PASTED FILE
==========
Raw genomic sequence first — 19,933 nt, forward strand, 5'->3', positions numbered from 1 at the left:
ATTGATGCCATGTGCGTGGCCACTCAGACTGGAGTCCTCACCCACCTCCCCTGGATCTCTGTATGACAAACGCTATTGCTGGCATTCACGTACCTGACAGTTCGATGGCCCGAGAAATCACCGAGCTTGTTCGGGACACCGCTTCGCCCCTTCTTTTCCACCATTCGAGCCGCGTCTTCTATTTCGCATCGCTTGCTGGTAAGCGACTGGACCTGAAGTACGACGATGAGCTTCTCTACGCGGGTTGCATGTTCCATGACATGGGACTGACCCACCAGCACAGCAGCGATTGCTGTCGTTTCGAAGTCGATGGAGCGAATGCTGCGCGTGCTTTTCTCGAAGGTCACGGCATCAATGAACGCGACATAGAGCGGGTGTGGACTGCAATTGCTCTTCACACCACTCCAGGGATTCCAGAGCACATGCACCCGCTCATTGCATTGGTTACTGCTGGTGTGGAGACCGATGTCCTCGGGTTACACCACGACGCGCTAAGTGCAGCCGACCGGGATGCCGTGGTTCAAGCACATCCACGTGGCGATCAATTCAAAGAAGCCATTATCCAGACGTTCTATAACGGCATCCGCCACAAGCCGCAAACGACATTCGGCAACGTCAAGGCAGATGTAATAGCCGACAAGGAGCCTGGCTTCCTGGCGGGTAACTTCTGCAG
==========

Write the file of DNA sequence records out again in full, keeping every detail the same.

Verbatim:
Raw genomic sequence first — 19,933 nt, forward strand, 5'->3', positions numbered from 1 at the left:
ATTGATGCCATGTGCGTGGCCACTCAGACTGGAGTCCTCACCCACCTCCCCTGGATCTCTGTATGACAAACGCTATTGCTGGCATTCACGTACCTGACAGTTCGATGGCCCGAGAAATCACCGAGCTTGTTCGGGACACCGCTTCGCCCCTTCTTTTCCACCATTCGAGCCGCGTCTTCTATTTCGCATCGCTTGCTGGTAAGCGACTGGACCTGAAGTACGACGATGAGCTTCTCTACGCGGGTTGCATGTTCCATGACATGGGACTGACCCACCAGCACAGCAGCGATTGCTGTCGTTTCGAAGTCGATGGAGCGAATGCTGCGCGTGCTTTTCTCGAAGGTCACGGCATCAATGAACGCGACATAGAGCGGGTGTGGACTGCAATTGCTCTTCACACCACTCCAGGGATTCCAGAGCACATGCACCCGCTCATTGCATTGGTTACTGCTGGTGTGGAGACCGATGTCCTCGGGTTACACCACGACGCGCTAAGTGCAGCCGACCGGGATGCCGTGGTTCAAGCACATCCACGTGGCGATCAATTCAAAGAAGCCATTATCCAGACGTTCTATAACGGCATCCGCCACAAGCCGCAAACGACATTCGGCAACGTCAAGGCAGATGTAATAGCCGACAAGGAGCCTGGCTTCCTGGCGGGTAACTTCTGCAG